Saudi religious clerics ban film festival – blow to media reformers

Top Saudi Arabian religious clerics pressured government officials to cancel this week's Jeddah film festival leaving organizers scrambling to figure out how to reverse a process endorsed by Jeddah city officials as part of their summer tourist offering. Advocates for freer access to media in Saudi Arabia say the cancellation is part of a focused trend of cultural repression by the kingdom’s religious authorities.
KSA Jeddah Film Festival
Saudi filmmakers suffer the blows of the religious establishment.

BEIRUT, July 20, 2009 (MENASSAT) – Religious minders delivered a blow to cultural expression in the Saudi kingdom on Friday (July 17), amid accusations that powerful Saudi Islamic clerics pressured municipal authorities to cancel the 4th Jeddah Film Festival this week.

"Late last night (July 17), the governorate of Jeddah notified us of the festival's cancellation, after it received instructions from official parties. We were not told why," Mamdouh Salem, one of the Jeddah Film Festival organizers, told Reuters news agency on Saturday (July 18).

The Jeddah municipality had only days earlier billed the festival as part of the city's “Jeddah is Different” summer festival offerings. But in the three days since the announcement, there has been no official word as to why the film festival was cancelled.

Jeddah municipality spokesman Ahmad Al-Ghamdi told Arab News that the festival “lacked preparations,” although he did not clarify what the lacking elements were.

The cancellation of the Jeddah Film Festival comes after King Abdullah removed a number of conservative clerics from the Saudi government earlier this year, something that many thought would lead to a freer media environment.

But recent moves by Saudi’s religious establishment have made it clear that music and public cinema are heavily frowned upon.

According to AFP, one post on the government fatwa website recently said, "Attending the cinema and having access to it is taboo and is forbidden because most of what it displays is forbidden distractions that create disorder.”

Salem said that the festival was completely “under supervision” by the government authorities, and was surprised at the events cancellation because the festival was “presenting cinema in a positive way.”

More than 100 films were to be shown during the planned five-day festival, with British film directors being shuttled in to hold film workshops in coordination with the British Council in Saudi Arabia.

There were 45 Saudi films among the 71 films being considered for the $53,000 in prize money, including two feature length films.

Film panel judges Omani director Khaled Al-Zajali, Saudi producer Majdi Wadou, writer Halema Muzafar and United Arab Emirates writer Khaled Al-Bodour had been flown into Jeddah before the festival, and according to Arab news had already begun their work when the announcement was made on Friday.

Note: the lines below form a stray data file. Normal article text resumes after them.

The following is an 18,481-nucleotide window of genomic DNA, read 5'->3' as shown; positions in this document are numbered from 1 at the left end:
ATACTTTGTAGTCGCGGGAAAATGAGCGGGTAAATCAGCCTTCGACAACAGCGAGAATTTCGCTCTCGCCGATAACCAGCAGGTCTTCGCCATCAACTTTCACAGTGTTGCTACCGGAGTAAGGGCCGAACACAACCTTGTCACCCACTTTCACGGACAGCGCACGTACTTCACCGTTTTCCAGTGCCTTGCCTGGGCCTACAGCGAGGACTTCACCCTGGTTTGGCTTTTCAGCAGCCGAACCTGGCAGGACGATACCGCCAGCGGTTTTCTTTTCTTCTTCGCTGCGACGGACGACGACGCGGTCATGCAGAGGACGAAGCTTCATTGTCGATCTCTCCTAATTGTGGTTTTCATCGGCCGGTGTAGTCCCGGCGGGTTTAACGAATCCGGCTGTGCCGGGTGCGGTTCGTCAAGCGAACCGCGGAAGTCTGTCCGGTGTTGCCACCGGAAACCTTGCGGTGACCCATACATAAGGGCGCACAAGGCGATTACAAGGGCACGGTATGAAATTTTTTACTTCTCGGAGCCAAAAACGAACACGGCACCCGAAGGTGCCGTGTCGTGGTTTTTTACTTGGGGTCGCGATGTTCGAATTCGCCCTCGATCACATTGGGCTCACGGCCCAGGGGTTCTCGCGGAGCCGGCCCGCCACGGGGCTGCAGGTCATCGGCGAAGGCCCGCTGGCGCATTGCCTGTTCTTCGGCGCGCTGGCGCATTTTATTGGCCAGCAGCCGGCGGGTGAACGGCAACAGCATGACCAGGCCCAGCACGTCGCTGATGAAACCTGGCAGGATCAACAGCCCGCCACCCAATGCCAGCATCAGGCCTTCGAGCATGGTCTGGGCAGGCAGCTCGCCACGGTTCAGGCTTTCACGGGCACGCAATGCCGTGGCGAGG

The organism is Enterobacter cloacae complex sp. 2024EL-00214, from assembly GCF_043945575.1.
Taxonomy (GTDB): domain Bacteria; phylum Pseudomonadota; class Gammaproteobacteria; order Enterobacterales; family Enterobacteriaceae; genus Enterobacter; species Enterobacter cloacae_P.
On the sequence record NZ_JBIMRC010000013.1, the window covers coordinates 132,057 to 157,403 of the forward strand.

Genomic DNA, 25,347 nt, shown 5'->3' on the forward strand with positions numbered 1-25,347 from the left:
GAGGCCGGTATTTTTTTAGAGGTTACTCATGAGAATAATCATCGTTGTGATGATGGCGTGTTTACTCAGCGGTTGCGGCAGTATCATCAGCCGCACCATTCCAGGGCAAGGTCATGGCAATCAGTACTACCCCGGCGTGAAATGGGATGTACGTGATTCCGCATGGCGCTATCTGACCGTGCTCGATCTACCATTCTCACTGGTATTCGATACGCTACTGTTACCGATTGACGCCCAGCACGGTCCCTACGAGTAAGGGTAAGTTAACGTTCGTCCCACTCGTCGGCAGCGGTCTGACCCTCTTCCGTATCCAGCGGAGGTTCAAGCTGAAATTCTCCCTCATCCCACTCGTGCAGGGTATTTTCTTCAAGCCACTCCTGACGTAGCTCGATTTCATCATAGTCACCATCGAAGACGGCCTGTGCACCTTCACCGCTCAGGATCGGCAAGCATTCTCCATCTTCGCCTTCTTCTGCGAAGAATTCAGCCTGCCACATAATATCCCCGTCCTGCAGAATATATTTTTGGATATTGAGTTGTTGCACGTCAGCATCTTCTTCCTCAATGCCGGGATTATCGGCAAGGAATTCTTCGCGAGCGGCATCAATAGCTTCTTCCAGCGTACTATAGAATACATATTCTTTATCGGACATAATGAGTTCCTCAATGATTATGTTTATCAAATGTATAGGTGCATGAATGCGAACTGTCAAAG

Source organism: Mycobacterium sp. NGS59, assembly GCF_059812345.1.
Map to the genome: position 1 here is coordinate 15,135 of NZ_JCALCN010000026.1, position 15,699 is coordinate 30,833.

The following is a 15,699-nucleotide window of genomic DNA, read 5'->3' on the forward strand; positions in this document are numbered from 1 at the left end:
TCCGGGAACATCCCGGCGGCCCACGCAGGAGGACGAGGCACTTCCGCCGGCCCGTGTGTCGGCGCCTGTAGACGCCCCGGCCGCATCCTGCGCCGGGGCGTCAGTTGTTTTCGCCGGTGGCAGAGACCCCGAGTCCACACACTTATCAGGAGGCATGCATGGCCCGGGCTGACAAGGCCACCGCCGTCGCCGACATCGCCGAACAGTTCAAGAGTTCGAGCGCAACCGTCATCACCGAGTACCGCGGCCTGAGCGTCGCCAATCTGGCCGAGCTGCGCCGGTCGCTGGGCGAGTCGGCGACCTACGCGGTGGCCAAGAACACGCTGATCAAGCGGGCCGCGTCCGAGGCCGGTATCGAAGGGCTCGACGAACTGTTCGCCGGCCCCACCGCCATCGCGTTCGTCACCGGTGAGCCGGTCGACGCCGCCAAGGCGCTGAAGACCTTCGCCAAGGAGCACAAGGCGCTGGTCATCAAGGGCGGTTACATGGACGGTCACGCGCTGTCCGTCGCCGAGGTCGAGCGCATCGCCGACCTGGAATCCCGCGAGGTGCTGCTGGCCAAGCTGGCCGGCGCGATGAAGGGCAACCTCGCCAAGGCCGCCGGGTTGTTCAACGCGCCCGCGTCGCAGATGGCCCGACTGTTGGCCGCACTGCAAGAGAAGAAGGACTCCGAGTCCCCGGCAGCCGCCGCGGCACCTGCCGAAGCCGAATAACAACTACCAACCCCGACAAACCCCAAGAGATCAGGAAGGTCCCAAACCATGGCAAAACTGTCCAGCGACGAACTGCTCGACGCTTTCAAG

Jeddah Film Festival joins a growing number of cultural events neutered by Saudi religious clerics, including an opera concert with French saprano Isabelle Poulenard who had her embassy-sponsored performance forbidden by religious clerics two days before her concert – despite gaining official approval.

Poulenard eventually performed after high-level diplomatic talks paved the way, an insider source told Reuters.

Another government fatwa stated, "Music and all other elements of distraction are considered evil."  It is routine for even Saudi Arabia's most famous entertainer, Mohammed Abdo, to face restrictions about where he can perform, despite playing to sold out concerts around the world.

Predictably, the canceling of the film festival has drawn criticism from the Arab blogosphere.

In a July 19 blog entry called “Nothing Changed,” prominent Saudi blogger, Saudi Jeans contextualized the cancellation of the Jeddah Film Festival in what he said has been a 30 year roll-back of a wave of liberalization that “had begun in the 60’s and 70’s” and ended with the bloody 1979 siege by Islamic dissidents of the Al Masjid Al-Haram (Grand Mosque) in Mecca.

“Following this event, Saudi Arabia experienced a scary rise of conservatism and the social liberalization that women were no longer allowed on national TV, and restrictions on their employment and participation in public life became so harsh," he wrote, leading him to ask, “What difference does 30 years make?”

One writer Nassaf, writing in the comments section of Saudi Jeans, said he was more optimistic about future prospects for cultural expression in Saudi Arabia. “Back in the 60’s and 70’s the cultural revolution was about ’sticking it to the man’, ‘not following the rules’ and ‘breaking the taboos’. That boiled down to butting heads with religion, among others, which was a sure nail in the coffin of that movement.”

He continued, “Today’s movement is more about ‘claiming your rights’, ‘openness to oneself and to others’ and ‘free market’. This movement is in line with the teachings of Islam and can be easily integrated in our lifestyles without having shy away from our background.”

Meanwhile, the festival’s main sponsor, Rotana, the largest Arab media network in the world, had made no public comments about the festival's cancellation.

Rotana is owned by Saudi billionaire Prince Al-Waleed bin Talal, and is among a list of Saudi organizations and cultural groups suing for freer access to entertainment.